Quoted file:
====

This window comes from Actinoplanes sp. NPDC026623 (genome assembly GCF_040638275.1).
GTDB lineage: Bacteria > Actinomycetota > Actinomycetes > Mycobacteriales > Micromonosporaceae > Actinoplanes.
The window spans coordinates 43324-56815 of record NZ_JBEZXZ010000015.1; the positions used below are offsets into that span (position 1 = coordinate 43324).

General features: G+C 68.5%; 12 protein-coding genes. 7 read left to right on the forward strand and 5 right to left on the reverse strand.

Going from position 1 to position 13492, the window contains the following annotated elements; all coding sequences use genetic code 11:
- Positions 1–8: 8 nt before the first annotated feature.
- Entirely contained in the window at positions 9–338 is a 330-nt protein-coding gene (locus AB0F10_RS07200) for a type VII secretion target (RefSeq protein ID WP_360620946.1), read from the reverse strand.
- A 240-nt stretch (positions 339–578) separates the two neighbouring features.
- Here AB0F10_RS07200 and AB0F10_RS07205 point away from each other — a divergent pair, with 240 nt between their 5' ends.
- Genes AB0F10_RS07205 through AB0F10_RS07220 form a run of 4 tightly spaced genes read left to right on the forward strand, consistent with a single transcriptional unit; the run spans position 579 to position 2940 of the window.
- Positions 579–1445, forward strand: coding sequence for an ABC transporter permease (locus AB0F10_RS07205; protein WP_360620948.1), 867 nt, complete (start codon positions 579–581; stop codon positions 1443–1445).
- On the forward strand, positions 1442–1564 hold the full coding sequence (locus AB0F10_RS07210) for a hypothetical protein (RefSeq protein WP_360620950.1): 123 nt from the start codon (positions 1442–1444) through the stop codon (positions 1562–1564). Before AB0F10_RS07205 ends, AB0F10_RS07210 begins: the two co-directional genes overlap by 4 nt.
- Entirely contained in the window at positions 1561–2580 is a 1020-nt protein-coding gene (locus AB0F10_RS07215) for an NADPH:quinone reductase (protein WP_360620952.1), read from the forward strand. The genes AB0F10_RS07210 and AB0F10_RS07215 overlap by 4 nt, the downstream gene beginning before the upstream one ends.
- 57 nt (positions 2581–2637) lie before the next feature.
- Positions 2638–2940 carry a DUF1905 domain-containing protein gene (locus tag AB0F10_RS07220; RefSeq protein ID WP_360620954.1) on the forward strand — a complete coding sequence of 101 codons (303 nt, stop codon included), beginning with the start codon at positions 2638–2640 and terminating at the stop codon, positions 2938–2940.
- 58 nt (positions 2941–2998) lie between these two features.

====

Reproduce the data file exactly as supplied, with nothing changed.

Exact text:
This window comes from Actinoplanes sp. NPDC026623 (genome assembly GCF_040638275.1).
GTDB lineage: Bacteria > Actinomycetota > Actinomycetes > Mycobacteriales > Micromonosporaceae > Actinoplanes.
The window spans coordinates 43324-56815 of record NZ_JBEZXZ010000015.1; the positions used below are offsets into that span (position 1 = coordinate 43324).

General features: G+C 68.5%; 12 protein-coding genes. 7 read left to right on the forward strand and 5 right to left on the reverse strand.

Going from position 1 to position 13492, the window contains the following annotated elements; all coding sequences use genetic code 11:
- Positions 1–8: 8 nt before the first annotated feature.
- Entirely contained in the window at positions 9–338 is a 330-nt protein-coding gene (locus AB0F10_RS07200) for a type VII secretion target (RefSeq protein ID WP_360620946.1), read from the reverse strand.
- A 240-nt stretch (positions 339–578) separates the two neighbouring features.
- Here AB0F10_RS07200 and AB0F10_RS07205 point away from each other — a divergent pair, with 240 nt between their 5' ends.
- Genes AB0F10_RS07205 through AB0F10_RS07220 form a run of 4 tightly spaced genes read left to right on the forward strand, consistent with a single transcriptional unit; the run spans position 579 to position 2940 of the window.
- Positions 579–1445, forward strand: coding sequence for an ABC transporter permease (locus AB0F10_RS07205; protein WP_360620948.1), 867 nt, complete (start codon positions 579–581; stop codon positions 1443–1445).
- On the forward strand, positions 1442–1564 hold the full coding sequence (locus AB0F10_RS07210) for a hypothetical protein (RefSeq protein WP_360620950.1): 123 nt from the start codon (positions 1442–1444) through the stop codon (positions 1562–1564). Before AB0F10_RS07205 ends, AB0F10_RS07210 begins: the two co-directional genes overlap by 4 nt.
- Entirely contained in the window at positions 1561–2580 is a 1020-nt protein-coding gene (locus AB0F10_RS07215) for an NADPH:quinone reductase (protein WP_360620952.1), read from the forward strand. The genes AB0F10_RS07210 and AB0F10_RS07215 overlap by 4 nt, the downstream gene beginning before the upstream one ends.
- 57 nt (positions 2581–2637) lie before the next feature.
- Positions 2638–2940 carry a DUF1905 domain-containing protein gene (locus tag AB0F10_RS07220; RefSeq protein ID WP_360620954.1) on the forward strand — a complete coding sequence of 101 codons (303 nt, stop codon included), beginning with the start codon at positions 2638–2640 and terminating at the stop codon, positions 2938–2940.
- 58 nt (positions 2941–2998) lie between these two features.